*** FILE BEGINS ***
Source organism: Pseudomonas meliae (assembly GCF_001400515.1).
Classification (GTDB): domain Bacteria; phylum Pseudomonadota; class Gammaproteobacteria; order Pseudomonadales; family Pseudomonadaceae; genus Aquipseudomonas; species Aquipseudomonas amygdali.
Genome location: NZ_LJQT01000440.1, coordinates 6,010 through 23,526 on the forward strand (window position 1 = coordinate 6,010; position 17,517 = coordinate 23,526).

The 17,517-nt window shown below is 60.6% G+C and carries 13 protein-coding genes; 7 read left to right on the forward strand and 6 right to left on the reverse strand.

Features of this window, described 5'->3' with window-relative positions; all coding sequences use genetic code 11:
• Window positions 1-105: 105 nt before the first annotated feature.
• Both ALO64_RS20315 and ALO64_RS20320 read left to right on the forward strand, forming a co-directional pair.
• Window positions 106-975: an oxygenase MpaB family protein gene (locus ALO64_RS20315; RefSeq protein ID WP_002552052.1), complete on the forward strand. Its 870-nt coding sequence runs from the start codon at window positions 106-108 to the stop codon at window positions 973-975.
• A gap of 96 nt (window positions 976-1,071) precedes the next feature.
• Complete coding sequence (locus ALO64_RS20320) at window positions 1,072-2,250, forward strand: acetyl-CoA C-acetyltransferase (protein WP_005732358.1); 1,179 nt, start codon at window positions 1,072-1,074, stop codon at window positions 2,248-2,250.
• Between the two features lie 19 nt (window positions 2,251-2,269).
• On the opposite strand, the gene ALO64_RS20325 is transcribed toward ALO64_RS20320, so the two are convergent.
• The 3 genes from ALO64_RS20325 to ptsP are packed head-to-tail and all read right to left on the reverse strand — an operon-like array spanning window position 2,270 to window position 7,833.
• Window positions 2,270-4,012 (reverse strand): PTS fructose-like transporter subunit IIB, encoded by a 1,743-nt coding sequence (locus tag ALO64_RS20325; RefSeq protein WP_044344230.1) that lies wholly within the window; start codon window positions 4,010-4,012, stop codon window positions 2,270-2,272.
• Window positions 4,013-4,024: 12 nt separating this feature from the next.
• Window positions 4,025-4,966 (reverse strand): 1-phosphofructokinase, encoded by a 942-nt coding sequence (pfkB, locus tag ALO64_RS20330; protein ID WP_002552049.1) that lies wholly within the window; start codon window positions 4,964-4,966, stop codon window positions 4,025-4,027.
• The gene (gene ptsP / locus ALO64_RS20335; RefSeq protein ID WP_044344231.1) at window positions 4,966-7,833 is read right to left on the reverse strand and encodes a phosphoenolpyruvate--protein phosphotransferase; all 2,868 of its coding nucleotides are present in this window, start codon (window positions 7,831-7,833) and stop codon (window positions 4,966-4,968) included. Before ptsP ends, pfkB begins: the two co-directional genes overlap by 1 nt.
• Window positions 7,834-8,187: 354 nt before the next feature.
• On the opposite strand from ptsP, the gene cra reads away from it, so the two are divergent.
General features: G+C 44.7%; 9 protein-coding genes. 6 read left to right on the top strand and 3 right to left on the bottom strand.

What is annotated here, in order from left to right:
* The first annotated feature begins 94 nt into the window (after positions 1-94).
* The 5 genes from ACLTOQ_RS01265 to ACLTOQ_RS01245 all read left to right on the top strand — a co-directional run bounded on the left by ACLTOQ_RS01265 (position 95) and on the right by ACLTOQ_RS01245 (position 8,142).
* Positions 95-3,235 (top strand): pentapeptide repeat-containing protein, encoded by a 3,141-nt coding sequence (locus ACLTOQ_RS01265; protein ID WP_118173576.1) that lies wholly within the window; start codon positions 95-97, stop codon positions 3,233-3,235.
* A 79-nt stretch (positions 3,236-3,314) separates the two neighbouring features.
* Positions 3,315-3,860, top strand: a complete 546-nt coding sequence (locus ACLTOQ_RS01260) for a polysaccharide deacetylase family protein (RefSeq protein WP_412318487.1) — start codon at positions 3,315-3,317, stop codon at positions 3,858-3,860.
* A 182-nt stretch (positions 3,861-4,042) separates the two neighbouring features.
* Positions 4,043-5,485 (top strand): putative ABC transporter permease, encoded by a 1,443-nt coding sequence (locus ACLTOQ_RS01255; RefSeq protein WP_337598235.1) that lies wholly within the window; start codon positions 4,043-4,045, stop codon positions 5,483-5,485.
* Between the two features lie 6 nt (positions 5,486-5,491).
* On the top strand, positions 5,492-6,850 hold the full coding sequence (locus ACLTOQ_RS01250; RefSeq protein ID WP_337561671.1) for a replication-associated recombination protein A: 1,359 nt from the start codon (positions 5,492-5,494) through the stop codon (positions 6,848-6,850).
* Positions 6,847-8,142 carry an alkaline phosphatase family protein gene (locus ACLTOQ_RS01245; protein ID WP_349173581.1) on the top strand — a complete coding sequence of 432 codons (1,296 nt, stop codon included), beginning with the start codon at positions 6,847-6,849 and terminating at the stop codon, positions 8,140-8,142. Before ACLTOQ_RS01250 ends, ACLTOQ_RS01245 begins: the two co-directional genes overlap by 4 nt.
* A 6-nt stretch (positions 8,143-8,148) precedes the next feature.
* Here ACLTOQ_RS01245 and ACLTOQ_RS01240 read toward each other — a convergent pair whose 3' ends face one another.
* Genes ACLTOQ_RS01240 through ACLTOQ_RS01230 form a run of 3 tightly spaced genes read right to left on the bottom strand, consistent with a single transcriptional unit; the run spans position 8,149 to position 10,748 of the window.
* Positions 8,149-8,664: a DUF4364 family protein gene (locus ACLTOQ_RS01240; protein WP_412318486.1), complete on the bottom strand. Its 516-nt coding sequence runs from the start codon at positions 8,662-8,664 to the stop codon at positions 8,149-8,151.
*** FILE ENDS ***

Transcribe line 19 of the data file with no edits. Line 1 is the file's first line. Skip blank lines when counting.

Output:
• On the opposite strand from ptsP, the gene cra reads away from it, so the two are divergent.